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The Living Garden of Knowledge

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  • An astounding living library built from 40,000 reclaimed books has sprouted in the middle of the forest as part of the 11th International Garden Festival in Métis, Quebec. Designed by Thilo Folkerts and Rodney Latourelle, Jardin de la Connaisance, or the Garden of Knowledge, is a unique outdoor library that features living books sown with several varieties of mushrooms. Playing off the theme of paradise and the Tree of Knowledge, the temporary garden brings the books back to their roots in a natural setting.

    The colourful discarded books were stacked to create garden walls, benches and carpets that are integrated within the site and structure of the forest. In an amazing example of book architecture, the books are stacked like bricks, while open volumes form cushioned carpets on the forest floor. Latourelle worked in collaboration with Folkerts of 100Landschaftarchitecktur to design the ‘utopian’ garden as a compelling new way to experience the forest — as an information platform as well as a return to nature.


    The temporary garden centers around the festival's theme of paradise and specifically the tree of knowledge, which was located in the center of the Garden of Eden. The garden brings the books back to their birthplace in the forest while providing visitors with a new way to experience nature. The garden of knowledge acts more like a temporary library and reading room, offering visitors a quiet place to reflect and read.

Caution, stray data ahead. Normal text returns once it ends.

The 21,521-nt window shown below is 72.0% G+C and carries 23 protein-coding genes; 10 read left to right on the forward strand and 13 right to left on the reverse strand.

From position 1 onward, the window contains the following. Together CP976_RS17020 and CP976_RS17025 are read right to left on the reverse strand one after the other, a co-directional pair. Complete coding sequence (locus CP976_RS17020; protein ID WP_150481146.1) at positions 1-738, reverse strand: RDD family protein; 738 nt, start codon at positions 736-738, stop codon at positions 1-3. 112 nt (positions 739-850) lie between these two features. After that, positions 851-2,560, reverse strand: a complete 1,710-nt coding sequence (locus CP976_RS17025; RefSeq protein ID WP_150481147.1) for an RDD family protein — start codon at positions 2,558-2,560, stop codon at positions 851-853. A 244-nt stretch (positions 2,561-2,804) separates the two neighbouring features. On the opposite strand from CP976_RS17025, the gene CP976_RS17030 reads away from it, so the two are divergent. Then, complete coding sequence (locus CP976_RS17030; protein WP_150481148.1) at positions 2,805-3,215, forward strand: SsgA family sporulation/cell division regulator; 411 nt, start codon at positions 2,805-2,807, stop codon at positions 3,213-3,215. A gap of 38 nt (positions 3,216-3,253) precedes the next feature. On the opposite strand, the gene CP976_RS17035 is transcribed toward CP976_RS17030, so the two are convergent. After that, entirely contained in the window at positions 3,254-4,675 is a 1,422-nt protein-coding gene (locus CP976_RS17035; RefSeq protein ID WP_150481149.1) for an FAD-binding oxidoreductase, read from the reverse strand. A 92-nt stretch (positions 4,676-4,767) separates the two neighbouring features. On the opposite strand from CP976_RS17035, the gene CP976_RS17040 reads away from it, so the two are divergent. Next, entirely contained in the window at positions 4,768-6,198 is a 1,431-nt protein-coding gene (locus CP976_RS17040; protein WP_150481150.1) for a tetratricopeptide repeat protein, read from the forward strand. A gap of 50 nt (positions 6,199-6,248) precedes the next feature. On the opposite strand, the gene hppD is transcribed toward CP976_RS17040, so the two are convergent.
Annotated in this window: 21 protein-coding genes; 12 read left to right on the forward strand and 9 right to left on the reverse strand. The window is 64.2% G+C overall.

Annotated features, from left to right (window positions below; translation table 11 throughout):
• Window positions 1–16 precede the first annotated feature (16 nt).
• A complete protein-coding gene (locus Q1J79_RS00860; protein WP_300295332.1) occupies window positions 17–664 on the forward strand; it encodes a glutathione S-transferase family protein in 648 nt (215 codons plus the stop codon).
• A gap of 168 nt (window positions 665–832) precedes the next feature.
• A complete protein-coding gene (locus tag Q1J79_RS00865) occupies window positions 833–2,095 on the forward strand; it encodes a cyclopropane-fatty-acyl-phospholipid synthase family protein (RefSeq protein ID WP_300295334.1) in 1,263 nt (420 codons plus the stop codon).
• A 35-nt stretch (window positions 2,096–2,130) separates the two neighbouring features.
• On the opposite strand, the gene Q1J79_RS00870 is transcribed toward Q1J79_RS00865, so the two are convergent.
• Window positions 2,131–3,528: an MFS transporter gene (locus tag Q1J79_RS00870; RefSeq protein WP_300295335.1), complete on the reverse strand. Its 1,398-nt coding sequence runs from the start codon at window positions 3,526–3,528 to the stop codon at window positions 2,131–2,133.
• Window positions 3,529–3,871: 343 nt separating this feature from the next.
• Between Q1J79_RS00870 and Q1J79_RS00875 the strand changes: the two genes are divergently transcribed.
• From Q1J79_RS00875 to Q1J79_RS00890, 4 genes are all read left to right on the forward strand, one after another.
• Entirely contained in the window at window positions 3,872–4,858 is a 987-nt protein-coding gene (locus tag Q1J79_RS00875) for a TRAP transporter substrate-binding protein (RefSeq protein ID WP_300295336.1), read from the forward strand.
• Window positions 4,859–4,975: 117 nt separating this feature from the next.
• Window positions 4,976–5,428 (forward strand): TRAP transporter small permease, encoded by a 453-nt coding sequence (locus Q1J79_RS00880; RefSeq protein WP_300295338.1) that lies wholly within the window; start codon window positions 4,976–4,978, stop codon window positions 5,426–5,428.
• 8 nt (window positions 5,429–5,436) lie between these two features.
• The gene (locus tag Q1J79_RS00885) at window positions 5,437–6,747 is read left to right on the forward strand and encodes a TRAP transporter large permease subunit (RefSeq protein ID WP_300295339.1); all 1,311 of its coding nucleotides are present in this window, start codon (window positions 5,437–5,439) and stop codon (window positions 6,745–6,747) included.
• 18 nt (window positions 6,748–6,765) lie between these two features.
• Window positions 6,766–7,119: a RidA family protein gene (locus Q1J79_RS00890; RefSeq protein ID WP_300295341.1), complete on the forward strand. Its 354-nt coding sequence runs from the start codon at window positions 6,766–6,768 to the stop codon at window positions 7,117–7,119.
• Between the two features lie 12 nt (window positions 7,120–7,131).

The 40,000 discarded books  are used to form walls, benches and even a carpet. The carpet is created by burying the books in soft sand, leaving the spines exposed. Cultivated edible mushrooms are inserted into the pages of the books, where they will grow and root deeper over time. The mushrooms enhance the temporary qualities of the garden -- they work to deconstruct the structure of the installation as they grow.

    The books were gathered from libraries and other storehouses that hoped to sell the books if the price of pulp rose enough. The pulp price never rose, so they sat in storage. Now the 40,000 books form the temporary garden for visitors to enjoy, browse, learn, and reflect upon. Colorful wooden plates act as bookmarks in the stacks of books, helping to support the structure and tie the books together.

    The International Garden Festival in Métis opened on June 26th. The 21 temporary gardens will be open to visitors until October 3rd, 2010.


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    References: http://www.jardinsmetis.com/english/festival/edition.php
    http://inhabitat.com